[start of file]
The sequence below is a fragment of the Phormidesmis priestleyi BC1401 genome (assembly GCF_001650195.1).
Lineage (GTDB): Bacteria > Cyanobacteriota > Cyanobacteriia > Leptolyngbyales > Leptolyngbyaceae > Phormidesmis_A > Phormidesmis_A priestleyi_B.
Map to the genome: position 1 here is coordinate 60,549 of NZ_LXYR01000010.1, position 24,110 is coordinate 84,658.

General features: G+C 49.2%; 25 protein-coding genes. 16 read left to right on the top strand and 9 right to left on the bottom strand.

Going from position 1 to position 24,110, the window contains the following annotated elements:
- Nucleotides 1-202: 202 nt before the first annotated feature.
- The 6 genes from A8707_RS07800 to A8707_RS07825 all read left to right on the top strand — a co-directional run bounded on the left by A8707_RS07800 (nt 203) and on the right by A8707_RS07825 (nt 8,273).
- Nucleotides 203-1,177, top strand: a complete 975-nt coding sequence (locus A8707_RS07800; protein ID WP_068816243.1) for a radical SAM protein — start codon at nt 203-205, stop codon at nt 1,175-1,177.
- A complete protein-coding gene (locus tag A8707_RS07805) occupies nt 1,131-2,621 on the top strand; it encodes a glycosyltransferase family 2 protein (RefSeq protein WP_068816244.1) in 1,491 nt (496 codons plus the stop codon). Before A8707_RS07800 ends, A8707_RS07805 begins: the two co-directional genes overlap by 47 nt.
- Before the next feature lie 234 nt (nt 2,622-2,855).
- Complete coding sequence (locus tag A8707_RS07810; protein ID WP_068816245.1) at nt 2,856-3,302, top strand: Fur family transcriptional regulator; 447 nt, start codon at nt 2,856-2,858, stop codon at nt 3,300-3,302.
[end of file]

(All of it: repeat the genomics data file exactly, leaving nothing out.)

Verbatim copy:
The sequence below is a fragment of the Phormidesmis priestleyi BC1401 genome (assembly GCF_001650195.1).
Lineage (GTDB): Bacteria > Cyanobacteriota > Cyanobacteriia > Leptolyngbyales > Leptolyngbyaceae > Phormidesmis_A > Phormidesmis_A priestleyi_B.
Map to the genome: position 1 here is coordinate 60,549 of NZ_LXYR01000010.1, position 24,110 is coordinate 84,658.

General features: G+C 49.2%; 25 protein-coding genes. 16 read left to right on the top strand and 9 right to left on the bottom strand.

Going from position 1 to position 24,110, the window contains the following annotated elements:
- Nucleotides 1-202: 202 nt before the first annotated feature.
- The 6 genes from A8707_RS07800 to A8707_RS07825 all read left to right on the top strand — a co-directional run bounded on the left by A8707_RS07800 (nt 203) and on the right by A8707_RS07825 (nt 8,273).
- Nucleotides 203-1,177, top strand: a complete 975-nt coding sequence (locus A8707_RS07800; protein ID WP_068816243.1) for a radical SAM protein — start codon at nt 203-205, stop codon at nt 1,175-1,177.
- A complete protein-coding gene (locus tag A8707_RS07805) occupies nt 1,131-2,621 on the top strand; it encodes a glycosyltransferase family 2 protein (RefSeq protein WP_068816244.1) in 1,491 nt (496 codons plus the stop codon). Before A8707_RS07800 ends, A8707_RS07805 begins: the two co-directional genes overlap by 47 nt.
- Before the next feature lie 234 nt (nt 2,622-2,855).
- Complete coding sequence (locus tag A8707_RS07810; protein ID WP_068816245.1) at nt 2,856-3,302, top strand: Fur family transcriptional regulator; 447 nt, start codon at nt 2,856-2,858, stop codon at nt 3,300-3,302.